Auctioning the Alley

Once it’s sold off piece by piece, future unsure for Oakland Plaza Lanes
Wednesday, August 25, 2004 | 12:00 a.m. CDT; updated 9:02 a.m. CDT, Saturday, July 19, 2008

Steve Spaur remembers multiple instances when he caught drunken college students attempting to steal the bowling ball and pin signs off the side of Oakland Plaza Lanes.

Those pranksters will finally have the opportunity to get those signs by legal means today. The signs will be part of an auction at the bowling alley at 2116 Vandiver Drive.

Oakland Plaza Lanes closed July 31 after 30 years of business. Owner Jim Goldammer said he was not looking to sell the facility but decided to after Prime Management made him an offer he could not refuse.

“Bowling centers are not sold every day, and when a good offer comes around, it’s pretty hard to turn it down,” Goldammer said.

The auction, scheduled to start at 10 a.m., will also include bowling balls, pins, wooden benches and the lanes’ lighting and sound systems. Spaur, general manager of lanes, joked that the auctioneer will sell everything that isn’t bolted down and even some things that are, like the bowling lanes.

Spaur said he has been selling pieces of the alley’s lanes since last Friday. They have been custom cut so that people can use them to make bars or countertops. Spaur said one woman bought a piece of a lane to use for a shuffleboard table.

To prepare for the sale, staff removed more than 10,000 screws from Oakland Plaza’s 24 lanes — 425 per lane. The work took three men more than four days, Spaur said.

Phil Lomonte of Kansas City, who is removing the lanes, said he cut a 23-foot piece of a lane for one customer, but that was the longest measurement anyone has wanted.

“People come in and just want a piece of history, a foot or two,” Lomonte said.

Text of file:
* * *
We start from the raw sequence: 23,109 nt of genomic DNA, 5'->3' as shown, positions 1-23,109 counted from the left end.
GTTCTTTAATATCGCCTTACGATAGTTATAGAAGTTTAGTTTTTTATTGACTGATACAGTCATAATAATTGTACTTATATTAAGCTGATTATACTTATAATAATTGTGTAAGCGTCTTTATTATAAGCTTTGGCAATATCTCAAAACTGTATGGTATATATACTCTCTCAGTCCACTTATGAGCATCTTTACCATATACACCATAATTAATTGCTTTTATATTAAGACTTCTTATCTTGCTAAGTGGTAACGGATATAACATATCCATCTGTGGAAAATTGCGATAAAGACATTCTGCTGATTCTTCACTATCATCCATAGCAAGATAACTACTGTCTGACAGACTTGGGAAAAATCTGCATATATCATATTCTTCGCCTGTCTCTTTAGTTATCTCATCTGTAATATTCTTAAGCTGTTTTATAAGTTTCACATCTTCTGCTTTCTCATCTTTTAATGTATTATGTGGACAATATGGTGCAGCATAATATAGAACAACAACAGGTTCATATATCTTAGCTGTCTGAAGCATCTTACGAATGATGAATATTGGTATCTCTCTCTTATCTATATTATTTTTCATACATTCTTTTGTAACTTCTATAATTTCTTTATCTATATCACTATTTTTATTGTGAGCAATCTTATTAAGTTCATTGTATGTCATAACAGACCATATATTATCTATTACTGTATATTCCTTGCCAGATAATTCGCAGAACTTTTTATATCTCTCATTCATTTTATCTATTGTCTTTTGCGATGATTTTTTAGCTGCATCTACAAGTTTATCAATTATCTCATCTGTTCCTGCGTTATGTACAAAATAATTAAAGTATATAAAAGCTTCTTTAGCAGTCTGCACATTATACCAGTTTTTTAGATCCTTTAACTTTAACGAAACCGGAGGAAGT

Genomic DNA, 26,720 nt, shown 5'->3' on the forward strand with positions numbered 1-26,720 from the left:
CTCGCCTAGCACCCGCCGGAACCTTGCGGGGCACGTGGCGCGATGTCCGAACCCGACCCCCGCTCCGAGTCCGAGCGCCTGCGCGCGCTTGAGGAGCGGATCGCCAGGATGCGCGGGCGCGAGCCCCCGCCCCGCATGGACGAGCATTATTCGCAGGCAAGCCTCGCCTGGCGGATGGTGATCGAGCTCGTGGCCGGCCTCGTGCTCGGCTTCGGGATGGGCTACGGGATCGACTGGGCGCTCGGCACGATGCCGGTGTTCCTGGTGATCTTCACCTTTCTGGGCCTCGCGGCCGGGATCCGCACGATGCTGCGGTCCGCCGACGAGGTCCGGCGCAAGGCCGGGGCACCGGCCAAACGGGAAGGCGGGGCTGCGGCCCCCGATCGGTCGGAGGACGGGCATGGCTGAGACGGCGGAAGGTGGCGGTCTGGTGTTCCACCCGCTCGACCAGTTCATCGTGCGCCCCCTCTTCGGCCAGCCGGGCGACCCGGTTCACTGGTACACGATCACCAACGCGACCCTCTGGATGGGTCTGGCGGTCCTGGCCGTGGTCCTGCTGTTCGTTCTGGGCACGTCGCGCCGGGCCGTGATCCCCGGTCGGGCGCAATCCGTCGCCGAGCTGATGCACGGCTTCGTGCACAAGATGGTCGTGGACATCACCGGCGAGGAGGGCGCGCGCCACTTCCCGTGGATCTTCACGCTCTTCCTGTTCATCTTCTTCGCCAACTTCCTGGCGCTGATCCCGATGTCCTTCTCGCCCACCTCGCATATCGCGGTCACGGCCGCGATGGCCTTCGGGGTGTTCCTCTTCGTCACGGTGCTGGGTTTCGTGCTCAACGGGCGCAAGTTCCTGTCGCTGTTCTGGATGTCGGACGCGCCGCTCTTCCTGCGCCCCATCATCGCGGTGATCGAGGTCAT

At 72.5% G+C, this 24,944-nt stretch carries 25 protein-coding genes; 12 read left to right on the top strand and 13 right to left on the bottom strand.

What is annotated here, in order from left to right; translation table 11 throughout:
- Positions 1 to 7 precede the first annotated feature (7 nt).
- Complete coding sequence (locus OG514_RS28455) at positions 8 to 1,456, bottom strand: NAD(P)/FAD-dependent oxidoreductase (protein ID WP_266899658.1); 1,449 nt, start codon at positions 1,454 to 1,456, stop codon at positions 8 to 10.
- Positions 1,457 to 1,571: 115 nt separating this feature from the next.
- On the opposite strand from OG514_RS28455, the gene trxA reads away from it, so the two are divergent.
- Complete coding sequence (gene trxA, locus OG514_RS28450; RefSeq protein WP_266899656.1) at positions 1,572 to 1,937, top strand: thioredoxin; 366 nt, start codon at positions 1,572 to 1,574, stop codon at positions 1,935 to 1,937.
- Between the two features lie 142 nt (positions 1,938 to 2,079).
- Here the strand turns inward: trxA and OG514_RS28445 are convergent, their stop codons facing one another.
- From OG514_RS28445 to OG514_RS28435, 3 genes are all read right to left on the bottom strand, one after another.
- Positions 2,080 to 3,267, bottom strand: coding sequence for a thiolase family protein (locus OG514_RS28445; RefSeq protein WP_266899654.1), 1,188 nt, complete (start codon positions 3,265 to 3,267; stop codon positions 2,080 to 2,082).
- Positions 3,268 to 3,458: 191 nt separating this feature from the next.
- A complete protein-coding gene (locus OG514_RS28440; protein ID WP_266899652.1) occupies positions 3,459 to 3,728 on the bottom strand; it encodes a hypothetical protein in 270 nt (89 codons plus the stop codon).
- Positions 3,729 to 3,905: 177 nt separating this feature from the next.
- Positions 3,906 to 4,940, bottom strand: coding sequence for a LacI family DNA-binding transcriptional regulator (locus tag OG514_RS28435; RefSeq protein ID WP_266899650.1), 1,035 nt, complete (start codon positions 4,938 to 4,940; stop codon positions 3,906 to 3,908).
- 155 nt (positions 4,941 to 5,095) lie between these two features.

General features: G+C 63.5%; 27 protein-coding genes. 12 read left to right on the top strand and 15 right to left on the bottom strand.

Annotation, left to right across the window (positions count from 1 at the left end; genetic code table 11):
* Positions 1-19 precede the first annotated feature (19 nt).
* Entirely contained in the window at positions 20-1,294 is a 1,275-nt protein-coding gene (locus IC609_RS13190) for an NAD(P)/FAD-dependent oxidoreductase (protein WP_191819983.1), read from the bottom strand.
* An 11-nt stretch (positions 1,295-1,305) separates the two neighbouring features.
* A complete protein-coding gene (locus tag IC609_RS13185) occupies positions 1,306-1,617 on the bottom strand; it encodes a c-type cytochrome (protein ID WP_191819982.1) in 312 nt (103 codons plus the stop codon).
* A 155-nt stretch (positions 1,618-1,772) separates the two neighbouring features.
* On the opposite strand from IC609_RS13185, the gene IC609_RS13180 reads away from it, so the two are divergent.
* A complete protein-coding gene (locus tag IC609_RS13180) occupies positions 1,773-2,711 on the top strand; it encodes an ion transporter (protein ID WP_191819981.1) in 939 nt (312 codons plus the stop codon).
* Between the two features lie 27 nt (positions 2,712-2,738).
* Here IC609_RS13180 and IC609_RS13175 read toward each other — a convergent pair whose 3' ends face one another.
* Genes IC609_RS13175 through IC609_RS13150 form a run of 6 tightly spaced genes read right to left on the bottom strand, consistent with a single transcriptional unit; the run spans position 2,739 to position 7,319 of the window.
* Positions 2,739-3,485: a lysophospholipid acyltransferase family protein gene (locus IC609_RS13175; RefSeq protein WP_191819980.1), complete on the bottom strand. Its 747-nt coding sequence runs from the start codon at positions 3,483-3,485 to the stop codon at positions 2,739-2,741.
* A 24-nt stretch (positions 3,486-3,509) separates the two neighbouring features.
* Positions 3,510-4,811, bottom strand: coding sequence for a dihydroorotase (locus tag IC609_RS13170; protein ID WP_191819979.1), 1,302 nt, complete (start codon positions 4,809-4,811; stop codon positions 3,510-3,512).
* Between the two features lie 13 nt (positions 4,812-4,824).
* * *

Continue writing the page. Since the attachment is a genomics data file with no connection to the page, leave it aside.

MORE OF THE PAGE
Some of the orders are even more specific. Spaur said some bowlers have ordered sections of certain lanes where they bowled their first perfect game or the lane number from where they went on their first date with their spouse.

The lanes that are still available will be put up for auction. Everything in the building must be sold and removed by the end of the month, Spaur said.

The future of the building is uncertain, but Prime Management vice president Matt Jarrett said his company is not interested in operating a bowling alley. The company is looking for a tenant for the building, but there is also a possibility that the structure will be sold or redeveloped, Jarrett said.

Jarrett said his company has a lot of options available for the building because of its size and location. He said some furniture stores have inquired about the building.

“It’s a 30,000-square-foot facility,” he said. “The options are wide open.”

Spaur said he has heard some rumors regarding what will become of the former bowling alley.

“One of the best rumors was that Bass Pro Shop was going to buy it and put an indoor bass lake in it,” he said. “They could have our cocktail waitresses serve us drinks while we fish.”

Jarrett dispelled that rumor, saying there are no plans to incorporate the facility with the building of the outdoor supply store.

Spaur said that after all is said and done, he will miss the family atmosphere of the bowling alley the most. He will leave behind a lot of memories, he said.

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